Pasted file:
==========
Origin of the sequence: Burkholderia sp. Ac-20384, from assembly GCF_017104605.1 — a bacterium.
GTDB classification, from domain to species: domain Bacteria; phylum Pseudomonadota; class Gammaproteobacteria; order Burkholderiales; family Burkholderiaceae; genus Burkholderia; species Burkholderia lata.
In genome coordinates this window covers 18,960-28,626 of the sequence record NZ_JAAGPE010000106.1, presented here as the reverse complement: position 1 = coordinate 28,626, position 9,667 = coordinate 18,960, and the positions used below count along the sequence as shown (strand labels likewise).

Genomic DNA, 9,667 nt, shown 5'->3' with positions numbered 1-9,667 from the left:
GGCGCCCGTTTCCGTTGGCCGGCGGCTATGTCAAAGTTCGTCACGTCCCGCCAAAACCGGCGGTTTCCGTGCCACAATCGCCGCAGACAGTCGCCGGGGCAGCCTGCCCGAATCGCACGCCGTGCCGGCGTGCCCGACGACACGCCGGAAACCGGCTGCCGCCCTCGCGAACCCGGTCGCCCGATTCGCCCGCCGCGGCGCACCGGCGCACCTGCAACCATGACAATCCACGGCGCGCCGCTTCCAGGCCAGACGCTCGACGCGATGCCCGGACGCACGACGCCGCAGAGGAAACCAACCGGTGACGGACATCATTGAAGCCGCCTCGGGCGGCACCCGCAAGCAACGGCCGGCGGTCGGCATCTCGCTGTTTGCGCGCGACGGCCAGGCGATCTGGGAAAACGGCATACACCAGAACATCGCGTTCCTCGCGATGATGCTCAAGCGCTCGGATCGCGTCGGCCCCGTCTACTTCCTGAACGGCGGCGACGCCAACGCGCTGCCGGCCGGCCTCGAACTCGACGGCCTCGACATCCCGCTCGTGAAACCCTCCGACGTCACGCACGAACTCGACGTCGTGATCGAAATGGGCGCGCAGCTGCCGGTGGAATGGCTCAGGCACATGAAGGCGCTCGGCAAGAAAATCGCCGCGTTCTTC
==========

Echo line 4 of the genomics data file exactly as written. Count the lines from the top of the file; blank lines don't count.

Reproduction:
Genomic DNA, 9,667 nt, shown 5'->3' with positions numbered 1-9,667 from the left: